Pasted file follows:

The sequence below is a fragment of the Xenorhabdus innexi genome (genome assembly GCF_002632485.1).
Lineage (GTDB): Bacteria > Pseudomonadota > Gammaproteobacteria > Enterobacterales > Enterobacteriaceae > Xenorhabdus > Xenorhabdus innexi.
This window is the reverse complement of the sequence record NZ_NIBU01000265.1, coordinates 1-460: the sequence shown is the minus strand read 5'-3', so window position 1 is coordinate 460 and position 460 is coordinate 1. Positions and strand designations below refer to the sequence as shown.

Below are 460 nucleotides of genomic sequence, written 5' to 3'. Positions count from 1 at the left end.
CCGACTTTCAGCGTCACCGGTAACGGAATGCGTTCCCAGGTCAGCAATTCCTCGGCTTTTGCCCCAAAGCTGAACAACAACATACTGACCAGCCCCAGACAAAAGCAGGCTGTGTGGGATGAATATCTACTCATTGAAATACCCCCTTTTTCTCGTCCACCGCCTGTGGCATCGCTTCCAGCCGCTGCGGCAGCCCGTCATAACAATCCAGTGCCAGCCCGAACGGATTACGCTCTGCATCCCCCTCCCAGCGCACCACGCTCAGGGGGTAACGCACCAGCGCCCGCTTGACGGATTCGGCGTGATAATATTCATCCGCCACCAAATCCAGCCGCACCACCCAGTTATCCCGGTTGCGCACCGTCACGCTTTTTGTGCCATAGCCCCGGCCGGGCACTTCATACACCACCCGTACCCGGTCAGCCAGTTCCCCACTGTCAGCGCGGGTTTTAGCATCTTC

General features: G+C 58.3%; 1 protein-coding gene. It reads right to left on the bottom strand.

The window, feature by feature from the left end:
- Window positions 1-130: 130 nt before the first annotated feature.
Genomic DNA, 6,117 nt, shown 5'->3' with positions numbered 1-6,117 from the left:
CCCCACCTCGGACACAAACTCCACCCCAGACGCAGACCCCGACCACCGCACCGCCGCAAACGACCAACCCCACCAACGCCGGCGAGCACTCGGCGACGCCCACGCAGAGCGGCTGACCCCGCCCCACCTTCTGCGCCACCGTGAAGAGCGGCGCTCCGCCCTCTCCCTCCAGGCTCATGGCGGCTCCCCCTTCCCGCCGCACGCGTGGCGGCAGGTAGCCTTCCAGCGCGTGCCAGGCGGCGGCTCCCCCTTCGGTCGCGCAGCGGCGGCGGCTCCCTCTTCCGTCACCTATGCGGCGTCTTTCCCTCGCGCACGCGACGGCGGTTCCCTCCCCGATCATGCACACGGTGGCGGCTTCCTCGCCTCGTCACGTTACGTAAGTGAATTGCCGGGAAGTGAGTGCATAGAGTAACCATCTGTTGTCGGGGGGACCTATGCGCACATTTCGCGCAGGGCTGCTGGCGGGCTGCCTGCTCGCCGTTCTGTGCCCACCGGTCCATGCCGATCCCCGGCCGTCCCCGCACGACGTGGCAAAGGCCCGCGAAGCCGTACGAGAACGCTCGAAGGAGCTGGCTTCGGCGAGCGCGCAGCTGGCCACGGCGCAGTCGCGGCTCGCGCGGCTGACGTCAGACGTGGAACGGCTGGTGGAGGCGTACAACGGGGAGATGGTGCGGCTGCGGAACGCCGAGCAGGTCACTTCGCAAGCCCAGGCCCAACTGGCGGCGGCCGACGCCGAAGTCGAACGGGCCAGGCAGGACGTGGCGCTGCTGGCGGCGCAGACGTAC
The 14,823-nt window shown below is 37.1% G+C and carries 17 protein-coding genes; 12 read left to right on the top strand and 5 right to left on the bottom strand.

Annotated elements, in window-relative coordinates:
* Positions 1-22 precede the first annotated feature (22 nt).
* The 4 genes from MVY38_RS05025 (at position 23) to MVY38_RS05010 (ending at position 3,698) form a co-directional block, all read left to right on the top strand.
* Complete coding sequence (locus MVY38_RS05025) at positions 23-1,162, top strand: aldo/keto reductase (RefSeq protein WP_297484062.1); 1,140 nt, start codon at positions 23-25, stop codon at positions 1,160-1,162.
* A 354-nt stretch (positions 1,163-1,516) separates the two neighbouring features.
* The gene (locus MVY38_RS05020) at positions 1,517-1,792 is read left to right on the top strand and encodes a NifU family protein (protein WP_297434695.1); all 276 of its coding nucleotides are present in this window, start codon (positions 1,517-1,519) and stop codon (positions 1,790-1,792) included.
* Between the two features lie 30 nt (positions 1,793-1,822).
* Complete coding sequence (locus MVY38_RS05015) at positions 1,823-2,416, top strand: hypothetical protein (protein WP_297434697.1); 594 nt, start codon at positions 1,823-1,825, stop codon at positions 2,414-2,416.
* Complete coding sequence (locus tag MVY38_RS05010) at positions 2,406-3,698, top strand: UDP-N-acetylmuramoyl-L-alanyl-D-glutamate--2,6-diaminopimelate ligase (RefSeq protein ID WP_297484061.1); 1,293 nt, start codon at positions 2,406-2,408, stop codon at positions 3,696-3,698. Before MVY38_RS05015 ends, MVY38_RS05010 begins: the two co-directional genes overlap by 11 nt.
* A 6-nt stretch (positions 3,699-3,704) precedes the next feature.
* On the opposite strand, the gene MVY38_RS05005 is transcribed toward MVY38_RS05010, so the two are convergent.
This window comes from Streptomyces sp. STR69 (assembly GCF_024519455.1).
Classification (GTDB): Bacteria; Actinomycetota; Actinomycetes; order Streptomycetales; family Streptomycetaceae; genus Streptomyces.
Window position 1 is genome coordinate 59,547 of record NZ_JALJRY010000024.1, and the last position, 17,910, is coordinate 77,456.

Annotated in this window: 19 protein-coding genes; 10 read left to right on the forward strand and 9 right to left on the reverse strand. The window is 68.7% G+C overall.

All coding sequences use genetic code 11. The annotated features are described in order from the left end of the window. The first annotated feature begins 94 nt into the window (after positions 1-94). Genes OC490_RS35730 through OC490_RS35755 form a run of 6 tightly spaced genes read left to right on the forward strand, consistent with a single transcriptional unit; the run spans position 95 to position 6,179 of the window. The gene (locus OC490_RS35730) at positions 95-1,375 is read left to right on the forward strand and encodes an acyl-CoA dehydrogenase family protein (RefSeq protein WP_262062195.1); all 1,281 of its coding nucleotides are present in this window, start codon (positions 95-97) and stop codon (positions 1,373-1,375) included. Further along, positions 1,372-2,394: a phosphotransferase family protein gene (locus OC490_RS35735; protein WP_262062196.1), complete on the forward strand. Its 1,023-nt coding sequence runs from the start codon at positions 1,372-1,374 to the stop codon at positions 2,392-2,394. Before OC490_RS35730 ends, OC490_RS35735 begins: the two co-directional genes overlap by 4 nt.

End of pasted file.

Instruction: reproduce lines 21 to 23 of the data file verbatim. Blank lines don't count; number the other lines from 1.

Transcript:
* A 6-nt stretch (positions 3,699-3,704) precedes the next feature.
* On the opposite strand, the gene MVY38_RS05005 is transcribed toward MVY38_RS05010, so the two are convergent.
This window comes from Streptomyces sp. STR69 (assembly GCF_024519455.1).